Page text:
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European Consumers Still Spending: Guess Founder

Tuesday, 31 Aug 2010 | 1:56 PM ET
Source: Guess.com

Guess shares have been punished as investors fret about its North American business, but sales are holding up well outside of the U.S., according to Maurice Marciano, the apparel company's chairman and founder.

Although the European economy appears to have slowed down, consumers there have not curtailed their spending as Americans have, he told CNBC Tuesday.

What's the difference? Jobs, Marciano said.

"The thing that we need is ... the job market to really start again, to pick up," he said. "I think that once people are going to be secure about their job and knowing that they have income, they will start spending again. Right now, they are shy about spending, and we cannot blame them."

Marciano's comments come as the latest read on consumer confidenceshowed a modest increase, but consumers' assessment of labor market conditions actually worsened.

According to Marciano, the core Guess consumer in the U.S.—a women between 18 and 25 years old—has slowed down her spending "a little bit."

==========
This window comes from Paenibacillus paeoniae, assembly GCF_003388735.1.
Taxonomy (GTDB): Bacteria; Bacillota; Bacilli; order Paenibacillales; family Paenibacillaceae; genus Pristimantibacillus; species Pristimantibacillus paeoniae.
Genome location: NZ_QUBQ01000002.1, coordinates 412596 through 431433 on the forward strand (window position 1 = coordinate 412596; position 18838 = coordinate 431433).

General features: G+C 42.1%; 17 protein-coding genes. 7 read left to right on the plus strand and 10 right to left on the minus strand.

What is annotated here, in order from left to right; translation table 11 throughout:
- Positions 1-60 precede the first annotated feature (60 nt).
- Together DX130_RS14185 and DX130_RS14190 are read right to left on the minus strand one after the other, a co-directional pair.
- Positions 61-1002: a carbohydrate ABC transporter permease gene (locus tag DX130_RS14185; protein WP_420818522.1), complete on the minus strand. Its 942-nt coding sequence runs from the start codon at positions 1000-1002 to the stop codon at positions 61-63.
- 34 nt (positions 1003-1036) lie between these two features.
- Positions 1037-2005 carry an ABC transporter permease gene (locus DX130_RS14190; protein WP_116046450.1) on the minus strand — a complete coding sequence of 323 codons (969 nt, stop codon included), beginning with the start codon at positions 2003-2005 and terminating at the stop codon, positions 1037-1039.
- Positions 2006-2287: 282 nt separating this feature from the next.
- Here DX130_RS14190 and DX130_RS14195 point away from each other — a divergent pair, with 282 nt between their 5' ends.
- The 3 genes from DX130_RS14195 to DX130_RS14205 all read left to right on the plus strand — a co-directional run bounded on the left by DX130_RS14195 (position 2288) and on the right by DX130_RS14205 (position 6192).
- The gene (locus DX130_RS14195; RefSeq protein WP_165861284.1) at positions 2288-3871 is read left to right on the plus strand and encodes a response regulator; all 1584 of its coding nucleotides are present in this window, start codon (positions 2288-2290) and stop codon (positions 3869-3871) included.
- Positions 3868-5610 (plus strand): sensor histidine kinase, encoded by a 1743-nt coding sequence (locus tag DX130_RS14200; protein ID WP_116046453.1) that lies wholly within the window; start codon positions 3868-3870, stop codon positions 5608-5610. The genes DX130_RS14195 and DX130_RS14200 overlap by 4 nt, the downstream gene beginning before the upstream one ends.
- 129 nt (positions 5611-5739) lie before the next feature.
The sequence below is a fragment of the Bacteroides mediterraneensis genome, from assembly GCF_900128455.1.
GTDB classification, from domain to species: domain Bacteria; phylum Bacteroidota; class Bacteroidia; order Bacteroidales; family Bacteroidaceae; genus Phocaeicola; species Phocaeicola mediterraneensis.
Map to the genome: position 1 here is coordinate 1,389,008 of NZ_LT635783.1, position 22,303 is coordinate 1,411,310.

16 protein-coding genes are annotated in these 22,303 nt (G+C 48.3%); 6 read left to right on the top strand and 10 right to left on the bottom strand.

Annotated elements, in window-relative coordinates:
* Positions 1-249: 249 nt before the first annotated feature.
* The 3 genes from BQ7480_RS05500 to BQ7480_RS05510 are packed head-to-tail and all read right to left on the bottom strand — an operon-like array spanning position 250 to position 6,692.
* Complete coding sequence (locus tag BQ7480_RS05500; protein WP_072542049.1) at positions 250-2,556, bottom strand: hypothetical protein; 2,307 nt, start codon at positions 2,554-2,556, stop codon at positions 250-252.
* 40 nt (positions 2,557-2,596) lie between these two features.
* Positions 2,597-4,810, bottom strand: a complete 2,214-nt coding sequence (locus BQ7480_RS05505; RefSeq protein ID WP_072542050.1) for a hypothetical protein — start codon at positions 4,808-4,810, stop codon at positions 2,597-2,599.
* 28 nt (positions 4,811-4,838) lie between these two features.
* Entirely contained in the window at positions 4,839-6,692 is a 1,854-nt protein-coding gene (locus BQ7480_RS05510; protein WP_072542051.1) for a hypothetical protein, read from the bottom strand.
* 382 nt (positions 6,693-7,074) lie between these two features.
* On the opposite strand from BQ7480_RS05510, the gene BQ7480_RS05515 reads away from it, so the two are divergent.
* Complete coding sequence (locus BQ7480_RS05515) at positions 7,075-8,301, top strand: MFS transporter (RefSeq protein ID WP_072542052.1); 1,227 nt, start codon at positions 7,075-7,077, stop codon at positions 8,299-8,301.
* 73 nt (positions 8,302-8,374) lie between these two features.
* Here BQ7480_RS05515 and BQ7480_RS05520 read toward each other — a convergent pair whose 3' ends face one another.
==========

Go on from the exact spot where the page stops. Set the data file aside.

"They buy basically what they need rather than what they want," he explained. "So there's been a slowdown in their spending ... We've not seen that in Europe, we've not seen that in Asia."

Guess? At The NYSE
Celebrating the launch of "Guess Seductive," with Maurice Marciano, chairman & founder of Guess?

Marciano's observations have been echoed by other retail executives, and that's one reason its shares have suffered. The stock currently is trading sharply below its 52-week high of $51.28, which it hit in late April.

In a research note, Wall Street Strategies analyst Brian Sozzi attributes the decline in the stock to some of the well-telegraphed trends in the retail sector: slowing sales and mall traffic, increase discounting and elevated inventories.

But at this price, Guess shares "are a sexy investment for a long-term minded investor," Sozzi said.

"Intense scrutiny on Guess' North American business would be overlooking the fact the brand is fast becoming global," he said, noting that half of its second-quarter revenuecame from its Asian and European operations.

Questions? Comments? Email us at consumernation@cnbc.com

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